21. The counsel for the NDMC which is also a respondent in W.P.(C) No.439/2010 has invited attention to Section 387 of the New Delhi Municipal Council Act, 1994 which empowers the Central Government to make any regulation which under the Act the NDMC is entitled to make. It is further contended that NDMC has the power to make the Building Bye-Laws. Attention is also invited to the charges fixed by the NDMC with respect to the towers. Attention is also invited to Article 239 AA (3)(a) whereunder the Legislative Assembly has been empowered to make laws for the National Capital Territory of Delhi in some matters. He has also handed over photocopies of reports of effect of Cellular telephony on health.

22. I am unable to accept the proposition as sought to be urged, that owing to the towers aforesaid being telegraph within the meaning of the Telegraph Act, and being a Central subject, the State or other authorities are to adopt a hands off approach with respect thereto. A thing or an activity may and necessarily has several facets. Merely because a particular law regulates one facet, does not and cannot mean that other laws, even if concerning/applicable to other facets would not apply. Article 246(1) r/w Entry 31 in List I of the Seventh Schedule confers exclusive power in the Centre to make laws with respect to Post & Telegraph; what has to be seen is whether the Circulars / Orders impugned in these petitions are seeking to affect the arena of post and telegraph; if they are, notwithstanding any other arguments, they cannot; however if they are not affecting the functioning as post and telegraph, but controlling / regulating some other facet, then need will arise to go into the power of MCD to do so, but the same cannot be quashed for the reason of impinging on the centre‘s powers. Section 4 of the Telegraph Act also provides for exclusive privilege of Central Government for granting licence for establishing, maintaining and working telegraphs and does not as in fact it cannot, bar applicability of any other law qua any other facet of establishment, maintenance or working of telegraphs.

23. What has to be first seen is whether the impugned Circulars/Orders are in any way seeking to do what is in the exclusive domain of Centre.

24. A reading of the Office Order dated 8th April, 2010 now in vogue and in supersession of other two Circular/Order impugned in this petition shows that MCD is –

i. requiring its permission to be taken for installation of Towers.

ii. for granting such permission, requiring (a) prior permission of Airports Authority of India, DUAC, Chief Fire Officer, ASI and DMRC (wherever applicable), (b) Structural Stability Certificate from specified authorities.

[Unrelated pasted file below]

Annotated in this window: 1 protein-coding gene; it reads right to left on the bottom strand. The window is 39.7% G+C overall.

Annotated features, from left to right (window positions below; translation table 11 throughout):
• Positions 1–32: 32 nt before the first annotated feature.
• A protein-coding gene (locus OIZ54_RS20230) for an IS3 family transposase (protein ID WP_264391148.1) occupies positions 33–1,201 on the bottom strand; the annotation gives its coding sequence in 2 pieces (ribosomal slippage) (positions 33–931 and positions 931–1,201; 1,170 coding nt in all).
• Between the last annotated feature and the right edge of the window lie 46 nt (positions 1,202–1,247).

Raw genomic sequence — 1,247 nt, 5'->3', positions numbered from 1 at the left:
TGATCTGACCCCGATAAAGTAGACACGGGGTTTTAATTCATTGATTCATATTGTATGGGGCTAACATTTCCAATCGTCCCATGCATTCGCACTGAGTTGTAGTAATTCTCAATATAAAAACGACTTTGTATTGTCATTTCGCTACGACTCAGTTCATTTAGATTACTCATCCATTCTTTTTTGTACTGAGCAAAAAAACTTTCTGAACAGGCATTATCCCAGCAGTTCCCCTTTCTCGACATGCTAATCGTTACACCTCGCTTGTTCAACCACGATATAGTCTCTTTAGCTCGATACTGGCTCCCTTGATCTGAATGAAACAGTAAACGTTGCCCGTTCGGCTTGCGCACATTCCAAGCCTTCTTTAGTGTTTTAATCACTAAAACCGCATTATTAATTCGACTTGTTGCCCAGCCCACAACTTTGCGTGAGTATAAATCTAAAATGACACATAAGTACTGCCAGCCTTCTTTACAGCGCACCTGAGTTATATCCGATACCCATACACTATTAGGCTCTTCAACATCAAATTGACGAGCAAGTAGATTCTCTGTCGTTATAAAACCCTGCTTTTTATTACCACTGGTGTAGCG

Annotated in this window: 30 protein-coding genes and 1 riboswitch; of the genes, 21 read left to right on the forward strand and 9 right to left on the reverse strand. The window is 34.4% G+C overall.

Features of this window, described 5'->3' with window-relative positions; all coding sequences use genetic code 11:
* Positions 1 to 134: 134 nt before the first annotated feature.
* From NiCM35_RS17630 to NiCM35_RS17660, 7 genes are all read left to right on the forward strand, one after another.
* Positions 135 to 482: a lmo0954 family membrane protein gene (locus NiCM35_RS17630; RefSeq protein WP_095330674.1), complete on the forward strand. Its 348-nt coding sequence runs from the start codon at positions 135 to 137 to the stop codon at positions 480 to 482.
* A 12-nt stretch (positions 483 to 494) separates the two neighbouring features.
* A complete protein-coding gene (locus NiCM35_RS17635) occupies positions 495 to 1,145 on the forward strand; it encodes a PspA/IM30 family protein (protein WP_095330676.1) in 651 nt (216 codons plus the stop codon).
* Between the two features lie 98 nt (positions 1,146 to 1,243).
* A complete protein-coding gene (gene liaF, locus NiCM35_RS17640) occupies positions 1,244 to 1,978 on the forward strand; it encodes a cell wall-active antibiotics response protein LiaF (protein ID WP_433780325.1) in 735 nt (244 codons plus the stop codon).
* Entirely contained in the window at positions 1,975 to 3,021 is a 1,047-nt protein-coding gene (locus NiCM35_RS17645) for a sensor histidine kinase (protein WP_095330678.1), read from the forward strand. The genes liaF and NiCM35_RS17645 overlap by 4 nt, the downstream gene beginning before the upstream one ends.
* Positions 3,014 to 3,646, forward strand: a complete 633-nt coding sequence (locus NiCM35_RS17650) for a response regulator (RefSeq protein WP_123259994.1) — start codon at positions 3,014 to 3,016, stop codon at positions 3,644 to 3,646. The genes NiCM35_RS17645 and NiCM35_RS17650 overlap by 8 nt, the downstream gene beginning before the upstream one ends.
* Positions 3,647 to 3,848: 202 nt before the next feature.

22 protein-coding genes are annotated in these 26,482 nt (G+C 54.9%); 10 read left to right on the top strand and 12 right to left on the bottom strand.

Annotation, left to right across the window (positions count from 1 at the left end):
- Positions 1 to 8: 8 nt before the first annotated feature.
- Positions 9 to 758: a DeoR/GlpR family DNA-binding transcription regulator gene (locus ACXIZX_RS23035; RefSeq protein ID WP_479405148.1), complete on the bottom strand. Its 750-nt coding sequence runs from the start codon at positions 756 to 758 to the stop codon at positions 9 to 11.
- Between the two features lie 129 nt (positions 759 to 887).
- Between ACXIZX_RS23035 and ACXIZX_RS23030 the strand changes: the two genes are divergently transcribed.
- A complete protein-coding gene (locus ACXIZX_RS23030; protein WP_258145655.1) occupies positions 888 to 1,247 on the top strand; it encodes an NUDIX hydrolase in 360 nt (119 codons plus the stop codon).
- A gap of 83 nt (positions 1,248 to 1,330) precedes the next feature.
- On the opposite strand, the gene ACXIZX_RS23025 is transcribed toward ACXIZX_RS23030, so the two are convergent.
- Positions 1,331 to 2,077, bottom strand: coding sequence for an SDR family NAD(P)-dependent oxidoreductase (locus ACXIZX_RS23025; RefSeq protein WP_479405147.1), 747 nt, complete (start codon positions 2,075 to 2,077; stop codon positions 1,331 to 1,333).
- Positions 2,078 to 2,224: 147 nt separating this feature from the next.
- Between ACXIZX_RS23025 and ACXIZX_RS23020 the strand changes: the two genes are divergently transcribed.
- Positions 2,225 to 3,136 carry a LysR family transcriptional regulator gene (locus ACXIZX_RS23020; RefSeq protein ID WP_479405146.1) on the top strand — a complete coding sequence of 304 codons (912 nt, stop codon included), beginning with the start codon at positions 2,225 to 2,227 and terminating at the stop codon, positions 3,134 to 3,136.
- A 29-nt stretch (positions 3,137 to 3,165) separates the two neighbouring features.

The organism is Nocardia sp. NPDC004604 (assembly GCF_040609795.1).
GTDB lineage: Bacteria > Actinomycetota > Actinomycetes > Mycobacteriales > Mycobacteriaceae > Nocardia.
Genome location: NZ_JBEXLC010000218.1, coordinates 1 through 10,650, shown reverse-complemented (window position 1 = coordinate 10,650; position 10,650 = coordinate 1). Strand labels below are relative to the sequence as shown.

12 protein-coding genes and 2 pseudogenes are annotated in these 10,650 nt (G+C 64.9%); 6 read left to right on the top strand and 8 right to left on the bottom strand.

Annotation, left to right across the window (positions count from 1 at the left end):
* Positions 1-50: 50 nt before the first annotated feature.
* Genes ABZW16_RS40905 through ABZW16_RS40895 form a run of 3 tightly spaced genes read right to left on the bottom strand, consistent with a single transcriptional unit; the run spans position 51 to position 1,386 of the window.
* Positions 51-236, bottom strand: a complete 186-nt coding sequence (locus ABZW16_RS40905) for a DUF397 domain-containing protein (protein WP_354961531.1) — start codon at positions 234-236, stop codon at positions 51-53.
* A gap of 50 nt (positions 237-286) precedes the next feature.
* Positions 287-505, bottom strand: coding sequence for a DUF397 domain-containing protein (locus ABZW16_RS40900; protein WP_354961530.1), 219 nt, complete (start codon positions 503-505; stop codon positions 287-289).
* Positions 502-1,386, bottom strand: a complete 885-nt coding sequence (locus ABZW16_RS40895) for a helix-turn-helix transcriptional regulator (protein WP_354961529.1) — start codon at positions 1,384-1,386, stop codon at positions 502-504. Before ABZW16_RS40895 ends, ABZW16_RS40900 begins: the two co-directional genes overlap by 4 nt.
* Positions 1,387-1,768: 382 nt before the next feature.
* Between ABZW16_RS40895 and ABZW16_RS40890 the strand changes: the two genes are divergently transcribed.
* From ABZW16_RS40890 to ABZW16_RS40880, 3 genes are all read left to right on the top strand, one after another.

iii. making provision with respect to towers on unauthorized buildings.

iv. insisting upon sharing of towers.

v. laying down priority to be followed in selection of buildings for installation of towers.

vi. prescribing fees.

vii. providing for damages owing to such towers and requiring Undertaking qua health hazards.

viii. making provisions with respect to generators accompanying the towers, including as to noise emanating therefrom.

ix. laying down criteria with respect to buildings on which towers shall be permitted.

x. providing for warnings to be displayed.

25. Not finding the Telegraph Act to be providing for any of the above, it was enquired from counsels for the petitioners whether the licences issued, deal with any of the above. Though copies of licences were handed over, they do not show that any of the above is in conflict with the powers exercised by the Centre or terms and conditions thereof. Nor do I find any of the aforesaid to, MCD appropriating to itself any power qua establishment, maintenance or working of telegraphs.

26. I had during the hearing repeatedly asked from the counsels as to who is responsible for maintaining the skyline of the city of Delhi. It was asked, whether the same would not fall in municipal governance of Delhi and for which purpose the DMC Act was enacted. I refuse to hold or accept that there is no occasion for maintaining or regulating the skyline of a city. Example was also cited during the hearing, of the tower recently erected by the Delhi Police as a Memorial in the heart of Delhi and with respect whereto hue and cry was raised and which compelled the Delhi Police to dismantle the same. The objection to the said tower was also on the ground of the same spoiling the skyline of the Lutyens Bungalow Zone. The towers in question in the present case are the same as the said Delhi Police tower which under public pressure had to be dismantled.